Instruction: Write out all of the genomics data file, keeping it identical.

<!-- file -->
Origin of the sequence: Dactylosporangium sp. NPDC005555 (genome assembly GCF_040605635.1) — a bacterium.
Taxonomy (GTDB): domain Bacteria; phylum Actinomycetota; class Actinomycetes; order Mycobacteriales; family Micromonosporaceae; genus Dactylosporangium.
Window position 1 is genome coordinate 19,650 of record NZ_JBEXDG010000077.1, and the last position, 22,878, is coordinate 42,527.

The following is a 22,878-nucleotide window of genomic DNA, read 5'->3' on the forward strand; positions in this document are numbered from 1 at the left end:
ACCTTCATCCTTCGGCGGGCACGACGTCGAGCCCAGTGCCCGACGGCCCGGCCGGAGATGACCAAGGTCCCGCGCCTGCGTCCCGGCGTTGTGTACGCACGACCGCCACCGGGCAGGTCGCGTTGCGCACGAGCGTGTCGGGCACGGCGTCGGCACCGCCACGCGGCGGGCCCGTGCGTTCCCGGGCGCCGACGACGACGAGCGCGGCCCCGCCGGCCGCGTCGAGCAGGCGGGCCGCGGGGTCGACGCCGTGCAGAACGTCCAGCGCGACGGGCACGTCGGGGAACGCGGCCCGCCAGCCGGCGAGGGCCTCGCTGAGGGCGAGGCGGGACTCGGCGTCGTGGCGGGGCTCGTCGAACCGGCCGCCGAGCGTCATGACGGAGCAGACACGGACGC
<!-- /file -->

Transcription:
Origin of the sequence: Dactylosporangium sp. NPDC005555 (genome assembly GCF_040605635.1) — a bacterium.
Taxonomy (GTDB): domain Bacteria; phylum Actinomycetota; class Actinomycetes; order Mycobacteriales; family Micromonosporaceae; genus Dactylosporangium.
Window position 1 is genome coordinate 19,650 of record NZ_JBEXDG010000077.1, and the last position, 22,878, is coordinate 42,527.

The following is a 22,878-nucleotide window of genomic DNA, read 5'->3' on the forward strand; positions in this document are numbered from 1 at the left end:
ACCTTCATCCTTCGGCGGGCACGACGTCGAGCCCAGTGCCCGACGGCCCGGCCGGAGATGACCAAGGTCCCGCGCCTGCGTCCCGGCGTTGTGTACGCACGACCGCCACCGGGCAGGTCGCGTTGCGCACGAGCGTGTCGGGCACGGCGTCGGCACCGCCACGCGGCGGGCCCGTGCGTTCCCGGGCGCCGACGACGACGAGCGCGGCCCCGCCGGCCGCGTCGAGCAGGCGGGCCGCGGGGTCGACGCCGTGCAGAACGTCCAGCGCGACGGGCACGTCGGGGAACGCGGCCCGCCAGCCGGCGAGGGCCTCGCTGAGGGCGAGGCGGGACTCGGCGTCGTGGCGGGGCTCGTCGAACCGGCCGCCGAGCGTCATGACGGAGCAGACACGGACGC